Stuart Hall (1932-2014): A Tribute


We were deeply saddened to hear about the passing of Stuart Hall. The National Gallery of Jamaica’s chief curator, Charles Campbell, wrote an elegant tribute that highlights the thinker’s work and legacy. As Campbell underlines, Hall’s legacy lives on through the work of the many thinkers, writers, artists and academics. Here is the complete tribute with a link to the original below:

Jamaican born sociologist and cultural theorist Stuart Hall died today at the age of 82. A leading intellectual and one of the founders of Cultural Studies in Britain, Hall was part of the so called Windrush generation that moved from Jamaica to England after the Second World War.

Hall is one of the most influential thinkers of his generation. The impact of his work has been felt across academic disciplines and filtered into popular discourse through both his writing and regular appearances on British television and radio. Known for his work on race, gender, identity and sexuality he also made significant contributions to the examination of the visual arts with specific regard for the work of Black British and Caribbean artists.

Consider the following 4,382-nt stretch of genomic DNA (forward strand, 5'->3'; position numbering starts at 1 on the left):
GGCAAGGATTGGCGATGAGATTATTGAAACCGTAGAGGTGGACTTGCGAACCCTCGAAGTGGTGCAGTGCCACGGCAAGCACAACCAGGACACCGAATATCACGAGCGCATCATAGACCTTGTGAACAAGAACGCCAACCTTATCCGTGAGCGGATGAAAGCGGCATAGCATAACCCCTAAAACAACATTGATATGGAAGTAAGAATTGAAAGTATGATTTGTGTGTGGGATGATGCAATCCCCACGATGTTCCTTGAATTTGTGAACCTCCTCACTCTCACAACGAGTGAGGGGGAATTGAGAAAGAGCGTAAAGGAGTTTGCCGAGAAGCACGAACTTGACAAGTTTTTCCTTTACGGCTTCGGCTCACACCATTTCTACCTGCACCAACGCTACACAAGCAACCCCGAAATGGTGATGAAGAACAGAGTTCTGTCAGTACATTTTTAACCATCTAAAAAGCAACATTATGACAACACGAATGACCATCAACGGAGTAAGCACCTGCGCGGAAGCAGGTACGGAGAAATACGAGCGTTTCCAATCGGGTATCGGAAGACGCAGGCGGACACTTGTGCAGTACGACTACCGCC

Hall presented a nuanced understanding of culture as something constantly in formation, always changing and never static. While pushing against essentializing black subjectivity he never shied away from acknowledging how race and ethnicity often set the context in which an artwork was viewed and determined its readings. He was also an advocated of a strong critical discourse, one that looked both at the context of the work being produced and the works own merits.

In his writings on art he sought to undo the binary structure of centre and periphery, showing “Modernity and its ‘Others’” to be closely intertwined. He was fascinated by the complexity of the visual image and the many ways in which they could be read and supported the notion of images that interrogated their viewer, asking questions and giving information but perhaps not answers.

Hall’s legacy lives on through the work of the many thinkers, writers, artists and academics he influenced. As per the name of John Akomfrahs biographic video installation about Stuart Hall, his life was an unfinished conversation.

[Photo above: Stuart Hall in 1958 (from John Akomfrah’s The Unfinished Conversation, 2012)]

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3 thoughts on “Stuart Hall (1932-2014): A Tribute

  1. TOne of the greatest in Cultural Studies. He ewas awesome in his amalysis and demytsifying of poular colur tackling its perceived periodisation.But importantly he he opoen our eyes to subculture and the meanings especialy from its symbols and attire.


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